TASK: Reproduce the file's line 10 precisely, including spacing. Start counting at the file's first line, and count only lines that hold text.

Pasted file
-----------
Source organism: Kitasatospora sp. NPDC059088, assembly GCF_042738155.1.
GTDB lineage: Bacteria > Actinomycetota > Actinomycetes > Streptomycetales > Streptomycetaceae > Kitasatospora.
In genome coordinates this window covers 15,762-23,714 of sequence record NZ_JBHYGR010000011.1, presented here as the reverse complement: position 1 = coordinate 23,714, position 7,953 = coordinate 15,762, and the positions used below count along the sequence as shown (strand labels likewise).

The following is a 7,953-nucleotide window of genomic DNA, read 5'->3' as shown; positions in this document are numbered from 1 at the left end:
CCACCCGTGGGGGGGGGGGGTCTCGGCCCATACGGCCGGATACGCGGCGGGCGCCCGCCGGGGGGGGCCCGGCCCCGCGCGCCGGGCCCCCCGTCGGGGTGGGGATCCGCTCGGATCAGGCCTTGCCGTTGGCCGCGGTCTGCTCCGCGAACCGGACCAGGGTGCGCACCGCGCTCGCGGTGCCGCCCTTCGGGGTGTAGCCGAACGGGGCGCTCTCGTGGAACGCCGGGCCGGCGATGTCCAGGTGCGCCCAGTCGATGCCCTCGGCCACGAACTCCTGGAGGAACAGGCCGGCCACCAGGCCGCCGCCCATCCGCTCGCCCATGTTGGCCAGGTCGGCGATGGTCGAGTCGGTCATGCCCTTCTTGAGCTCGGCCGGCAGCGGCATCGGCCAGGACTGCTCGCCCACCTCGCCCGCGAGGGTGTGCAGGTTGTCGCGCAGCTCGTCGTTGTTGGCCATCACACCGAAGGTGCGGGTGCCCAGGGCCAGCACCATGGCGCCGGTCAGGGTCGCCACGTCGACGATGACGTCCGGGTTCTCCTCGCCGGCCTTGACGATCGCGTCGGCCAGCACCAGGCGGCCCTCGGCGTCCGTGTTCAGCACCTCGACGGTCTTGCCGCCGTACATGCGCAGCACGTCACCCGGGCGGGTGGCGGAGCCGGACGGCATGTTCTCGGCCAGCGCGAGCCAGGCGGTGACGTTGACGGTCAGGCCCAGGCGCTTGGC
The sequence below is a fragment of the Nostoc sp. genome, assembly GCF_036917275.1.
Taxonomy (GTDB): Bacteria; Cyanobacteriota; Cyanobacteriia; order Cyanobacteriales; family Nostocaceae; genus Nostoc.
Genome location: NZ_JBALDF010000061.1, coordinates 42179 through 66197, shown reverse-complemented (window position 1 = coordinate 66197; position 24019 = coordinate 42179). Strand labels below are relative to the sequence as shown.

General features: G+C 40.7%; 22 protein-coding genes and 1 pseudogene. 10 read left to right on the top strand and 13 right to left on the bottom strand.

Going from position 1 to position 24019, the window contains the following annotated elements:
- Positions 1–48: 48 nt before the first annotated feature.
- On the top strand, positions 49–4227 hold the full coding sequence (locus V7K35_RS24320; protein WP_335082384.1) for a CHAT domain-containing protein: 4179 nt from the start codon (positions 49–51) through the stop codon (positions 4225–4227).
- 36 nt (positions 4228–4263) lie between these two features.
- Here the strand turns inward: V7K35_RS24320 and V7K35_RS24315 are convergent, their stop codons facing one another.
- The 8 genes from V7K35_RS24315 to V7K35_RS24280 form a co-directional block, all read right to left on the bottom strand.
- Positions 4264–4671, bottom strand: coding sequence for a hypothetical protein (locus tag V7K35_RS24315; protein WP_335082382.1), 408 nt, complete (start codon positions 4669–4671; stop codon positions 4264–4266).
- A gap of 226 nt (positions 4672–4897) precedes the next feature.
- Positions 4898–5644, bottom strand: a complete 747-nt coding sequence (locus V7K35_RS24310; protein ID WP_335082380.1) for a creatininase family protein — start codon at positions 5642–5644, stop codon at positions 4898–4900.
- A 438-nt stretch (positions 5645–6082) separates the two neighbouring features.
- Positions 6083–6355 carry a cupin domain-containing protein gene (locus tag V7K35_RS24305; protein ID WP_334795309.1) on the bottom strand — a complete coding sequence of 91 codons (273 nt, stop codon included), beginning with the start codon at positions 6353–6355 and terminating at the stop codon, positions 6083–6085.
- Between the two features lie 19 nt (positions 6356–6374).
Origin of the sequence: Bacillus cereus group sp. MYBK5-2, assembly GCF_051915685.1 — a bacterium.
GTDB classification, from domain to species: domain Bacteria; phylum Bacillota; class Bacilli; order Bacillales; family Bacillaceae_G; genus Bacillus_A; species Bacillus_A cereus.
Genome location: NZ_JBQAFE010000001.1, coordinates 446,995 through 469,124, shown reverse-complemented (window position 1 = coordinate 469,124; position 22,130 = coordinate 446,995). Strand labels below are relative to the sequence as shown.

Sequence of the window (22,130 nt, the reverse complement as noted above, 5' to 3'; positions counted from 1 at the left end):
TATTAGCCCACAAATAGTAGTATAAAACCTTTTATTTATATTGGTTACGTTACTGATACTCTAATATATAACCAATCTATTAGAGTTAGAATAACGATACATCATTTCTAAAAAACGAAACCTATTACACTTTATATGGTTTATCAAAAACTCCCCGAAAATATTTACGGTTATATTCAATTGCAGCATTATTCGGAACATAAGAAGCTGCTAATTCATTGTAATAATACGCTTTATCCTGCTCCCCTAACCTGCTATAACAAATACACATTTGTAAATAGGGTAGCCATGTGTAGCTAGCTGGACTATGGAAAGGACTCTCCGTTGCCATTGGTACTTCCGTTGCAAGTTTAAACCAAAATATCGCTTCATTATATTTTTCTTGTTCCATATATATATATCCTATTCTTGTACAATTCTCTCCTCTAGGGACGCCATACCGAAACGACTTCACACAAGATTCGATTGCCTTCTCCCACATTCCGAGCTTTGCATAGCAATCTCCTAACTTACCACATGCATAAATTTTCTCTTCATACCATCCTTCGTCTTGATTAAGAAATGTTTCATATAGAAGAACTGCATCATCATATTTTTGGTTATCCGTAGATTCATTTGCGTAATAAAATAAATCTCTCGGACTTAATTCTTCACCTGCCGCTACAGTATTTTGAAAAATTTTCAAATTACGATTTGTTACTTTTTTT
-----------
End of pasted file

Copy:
Going from position 1 to position 24019, the window contains the following annotated elements: